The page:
Training the Hamstrings: Sprint Drills & Technique

The first post on training the hamstrings focused on the strength training aspect.  While it is very important for athletes to achieve an optimal level of strength for their sport, this aspect of training alone is not a guarantee for success.  Athletes need to train other aspects of physical preparation in order to match the demands of their chosen athletic endeavor.  Proper sprint training is a key component to success in many sports; this is even true of sports where sprinting may not be performed much at all (post on elitefts.com by well-respected coach of physical preparation Buddy Morris when discussing training volleyball players).  Clicking on the post will get into some of the information that we are going to discuss on sprint training in this post and others, along with having some other interesting points as well.

One way to work on sprinting technique is through a series of drills designed by Polish track & field coach Gerard Mach.  These drills represent various parts of the sprints, and can be used to improve upon sprint technique or address general athleticism.   This group of drills that Mach used was known as the “ABC” series.  In a post by Lee (2012), the drills were described as working on the  following components the sprint:

A: Knee lift

B: Foreleg reaching and clawing action

C: Push-off and extension

These drills can commonly be utilized in a warm-up, or they can be included into the main portion of training as a component of an athlete’s speed work.  All of the drills can be broken down into marching, skipping, and running motions, as a progression throughout a training program (i.e. A march, A skip, A run, etc.).  If utilized over short distance, the drills are deemed “power speed” drills; when utilized for longer distances, they are considered “strength endurance” (Lee, 2012).

It is important that drills are performed with proper form.  Regardless of the application (i.e. performed in a warm-up or used as a strength endurance activity), anytime form breaks down the drill needs to be stopped.  Correct use of these drills can help in improving sprint form, along with helping to prevent hamstring strains while sprinting.

Sources:

Lee, Jimson.  Sprint drills:  Gerard Mach revisited.  [Online] October 19, 2012.  [Cited December 12, 2012.]  http://speedendurance.com/2012/10/19/sprint-drills-gerard-mach-revisited/.

 

Training for the Hamstrings: Strengthening Using Hip Extension

The hamstrings represent a muscle group that receives a great deal of attention due to how commonly they are strained and their impact on sports performance.  Questions arise as to the most optimal way to train the hamstrings, particularly as it relates to training for sports performance and injury prevention.  Understanding the basics as to how the hamstrings function is vital in attempting to determine what are the best ways to train them.  The hamstrings are a bi-articular (two-joint)  muscle group responsible for extension of the hip and flexion of the knee.  Athletic events that involve either sprinting or dynamic movements throughout a large range of motion (i.e. martial arts, dancing) place high demands on the hamstring muscle group.  This post will be the first part on a series of posts that will examine the function of the hamstrings and how to train them for sport.  Each post will focus on different aspects of training for the hamstrings, examining different modes of training and their importance for performance and injury prevention.  This focus of this post will be on strength training for the hamstrings.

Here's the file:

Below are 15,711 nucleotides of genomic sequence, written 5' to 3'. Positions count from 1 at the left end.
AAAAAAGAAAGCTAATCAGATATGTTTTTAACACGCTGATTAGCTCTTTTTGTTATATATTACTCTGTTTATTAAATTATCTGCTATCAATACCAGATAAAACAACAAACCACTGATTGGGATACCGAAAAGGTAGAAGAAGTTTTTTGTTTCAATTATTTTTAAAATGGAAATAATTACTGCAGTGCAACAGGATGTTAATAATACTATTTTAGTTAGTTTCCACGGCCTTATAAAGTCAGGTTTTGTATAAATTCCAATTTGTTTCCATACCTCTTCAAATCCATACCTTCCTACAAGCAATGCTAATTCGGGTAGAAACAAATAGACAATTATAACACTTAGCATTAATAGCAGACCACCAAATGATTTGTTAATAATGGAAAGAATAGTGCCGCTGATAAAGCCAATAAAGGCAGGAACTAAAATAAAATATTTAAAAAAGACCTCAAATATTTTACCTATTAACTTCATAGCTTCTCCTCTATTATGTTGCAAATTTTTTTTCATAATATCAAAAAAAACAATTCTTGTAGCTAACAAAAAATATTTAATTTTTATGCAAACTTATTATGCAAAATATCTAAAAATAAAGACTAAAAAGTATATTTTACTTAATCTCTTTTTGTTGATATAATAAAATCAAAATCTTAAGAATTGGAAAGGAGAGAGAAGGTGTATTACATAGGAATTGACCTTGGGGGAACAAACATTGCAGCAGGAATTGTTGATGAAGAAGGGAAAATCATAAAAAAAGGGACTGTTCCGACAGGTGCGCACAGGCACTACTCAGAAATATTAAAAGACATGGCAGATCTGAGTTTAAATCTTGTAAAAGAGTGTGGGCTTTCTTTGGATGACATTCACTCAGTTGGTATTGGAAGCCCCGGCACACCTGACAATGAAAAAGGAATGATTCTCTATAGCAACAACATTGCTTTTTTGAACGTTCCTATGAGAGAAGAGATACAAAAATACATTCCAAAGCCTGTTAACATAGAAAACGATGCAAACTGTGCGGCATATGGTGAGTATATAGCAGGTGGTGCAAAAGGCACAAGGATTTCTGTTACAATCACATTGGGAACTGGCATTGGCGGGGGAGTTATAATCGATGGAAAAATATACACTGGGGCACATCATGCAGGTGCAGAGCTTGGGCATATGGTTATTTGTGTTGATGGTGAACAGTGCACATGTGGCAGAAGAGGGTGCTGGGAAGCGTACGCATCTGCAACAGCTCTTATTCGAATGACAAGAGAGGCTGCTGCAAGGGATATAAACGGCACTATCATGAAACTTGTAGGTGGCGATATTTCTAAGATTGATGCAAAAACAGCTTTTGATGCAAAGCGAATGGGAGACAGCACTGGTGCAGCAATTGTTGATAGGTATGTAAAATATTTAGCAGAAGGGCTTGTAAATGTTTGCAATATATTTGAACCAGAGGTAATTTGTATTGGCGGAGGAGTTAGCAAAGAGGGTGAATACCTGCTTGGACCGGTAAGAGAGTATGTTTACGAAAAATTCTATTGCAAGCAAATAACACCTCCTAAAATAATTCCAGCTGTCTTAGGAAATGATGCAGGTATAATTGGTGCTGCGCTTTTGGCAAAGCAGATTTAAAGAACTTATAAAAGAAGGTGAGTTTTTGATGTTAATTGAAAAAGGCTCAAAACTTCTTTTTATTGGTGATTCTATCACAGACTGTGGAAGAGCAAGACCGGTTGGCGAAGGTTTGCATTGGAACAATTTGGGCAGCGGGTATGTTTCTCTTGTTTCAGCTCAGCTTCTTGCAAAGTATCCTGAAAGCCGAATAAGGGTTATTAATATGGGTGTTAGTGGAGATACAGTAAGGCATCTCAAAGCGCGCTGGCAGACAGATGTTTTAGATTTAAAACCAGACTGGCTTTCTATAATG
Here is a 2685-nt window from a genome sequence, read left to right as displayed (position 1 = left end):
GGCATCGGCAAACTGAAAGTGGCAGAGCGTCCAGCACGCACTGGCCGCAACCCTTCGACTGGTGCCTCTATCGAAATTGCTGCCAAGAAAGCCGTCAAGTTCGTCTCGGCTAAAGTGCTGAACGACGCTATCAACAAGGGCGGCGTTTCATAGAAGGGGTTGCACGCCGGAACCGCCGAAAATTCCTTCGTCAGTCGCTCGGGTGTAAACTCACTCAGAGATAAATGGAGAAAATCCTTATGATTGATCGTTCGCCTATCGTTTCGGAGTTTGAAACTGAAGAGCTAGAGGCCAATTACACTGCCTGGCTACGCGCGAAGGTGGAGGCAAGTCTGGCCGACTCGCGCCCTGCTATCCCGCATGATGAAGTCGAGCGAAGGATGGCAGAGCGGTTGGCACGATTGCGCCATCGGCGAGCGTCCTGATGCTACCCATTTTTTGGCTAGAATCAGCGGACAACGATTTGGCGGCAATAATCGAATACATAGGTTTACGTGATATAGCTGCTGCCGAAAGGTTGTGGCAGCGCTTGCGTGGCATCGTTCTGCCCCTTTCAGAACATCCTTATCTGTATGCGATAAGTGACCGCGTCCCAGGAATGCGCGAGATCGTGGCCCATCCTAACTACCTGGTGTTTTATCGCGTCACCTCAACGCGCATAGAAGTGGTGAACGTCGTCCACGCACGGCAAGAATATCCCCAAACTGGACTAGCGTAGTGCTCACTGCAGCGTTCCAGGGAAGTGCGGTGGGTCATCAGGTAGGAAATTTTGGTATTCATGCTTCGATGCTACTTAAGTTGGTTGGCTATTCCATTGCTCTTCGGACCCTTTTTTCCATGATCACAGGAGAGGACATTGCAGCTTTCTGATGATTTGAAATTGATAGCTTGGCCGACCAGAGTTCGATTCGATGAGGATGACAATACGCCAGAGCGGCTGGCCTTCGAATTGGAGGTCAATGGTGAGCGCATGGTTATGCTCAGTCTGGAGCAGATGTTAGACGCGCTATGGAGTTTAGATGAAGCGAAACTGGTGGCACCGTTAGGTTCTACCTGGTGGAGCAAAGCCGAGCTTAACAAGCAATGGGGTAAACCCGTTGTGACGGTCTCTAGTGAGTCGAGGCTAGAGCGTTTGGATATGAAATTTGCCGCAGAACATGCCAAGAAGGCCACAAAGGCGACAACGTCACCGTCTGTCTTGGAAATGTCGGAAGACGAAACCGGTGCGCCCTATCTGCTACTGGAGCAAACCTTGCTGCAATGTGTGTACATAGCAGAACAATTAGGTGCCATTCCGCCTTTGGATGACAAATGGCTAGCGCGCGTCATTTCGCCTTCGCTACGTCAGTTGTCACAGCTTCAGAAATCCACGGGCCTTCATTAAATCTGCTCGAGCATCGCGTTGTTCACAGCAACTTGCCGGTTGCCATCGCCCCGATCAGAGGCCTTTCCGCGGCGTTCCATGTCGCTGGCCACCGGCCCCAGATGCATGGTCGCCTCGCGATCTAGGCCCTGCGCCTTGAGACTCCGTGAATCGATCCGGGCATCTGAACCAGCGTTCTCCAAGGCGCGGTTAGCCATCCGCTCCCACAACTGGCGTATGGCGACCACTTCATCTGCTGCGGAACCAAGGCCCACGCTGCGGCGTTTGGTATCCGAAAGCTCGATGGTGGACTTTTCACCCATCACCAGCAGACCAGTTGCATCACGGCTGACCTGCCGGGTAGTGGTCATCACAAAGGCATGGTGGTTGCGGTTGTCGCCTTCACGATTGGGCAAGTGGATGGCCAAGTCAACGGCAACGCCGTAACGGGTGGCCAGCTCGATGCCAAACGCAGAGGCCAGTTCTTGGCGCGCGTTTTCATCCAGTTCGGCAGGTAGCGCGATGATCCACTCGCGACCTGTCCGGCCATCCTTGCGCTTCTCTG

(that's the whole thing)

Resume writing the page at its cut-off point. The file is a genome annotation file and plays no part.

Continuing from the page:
Strength training is an important component to the general physical preparation process for athletes of all sports.  When it comes to the hamstrings, it is very common for individuals participating in a strength program to focus on knee flexion based movements (i.e. leg curls) to improve hamstring strength.  While the leg curl can facilitate improvement in muscle cross section and general strength, it does not address the main function of the hamstring important in sprinting.   Sprint-based activities rely heavily on the hamstrings as an extensor of the hip, rather than a flexor of the knee  (Francis).

Strength training focusing on hip extension is more advantageous in promoting strength with carryover to sport activity.  Some good options for doing this involve variations of the deadlift exercise:

Conventional deadlift

Sumo Deadlift

Stiff-leg Deadlift

Romanian Deadlift

Sumo Stiff-Leg Deadlift

Snatch Grip Romanian Deadlift

Barbell Good Mornings

Band Good Mornings

Kettlebell Swings

(*Note:  variations of these exercises may be performed with dumbbells as well).

These exercises will focus on improving the strength of the hamstrings in their function in extending the hips.  Even for some sports activities that do not involve large volumes of (or in some cases do not involve any) sprinting, strengthening in this manner will stress the hamstrings more at the hip where more of the stress usually occurs from a range of motion and power development perspective.  For instance, when a marital artist throws a high kick, the hamstrings don’t get stressed structurally at the knee as much as they do at the hip.  Strengthening the hamstrings using these movements may help in improving the integrity of the hamstrings at their origin at the hip, rather than emphasizing their movement at the knee.

Hip extension based movements are an important component to a strength training protocol for athletes.  While there can certainly still be a time and place for knee flexion strengthening exercises, these types of movements should not be the primary mode for improving hamstring strength for an athlete.

References:

Francis, Charlie.  GPP Essentials.  www.charliefrancis.com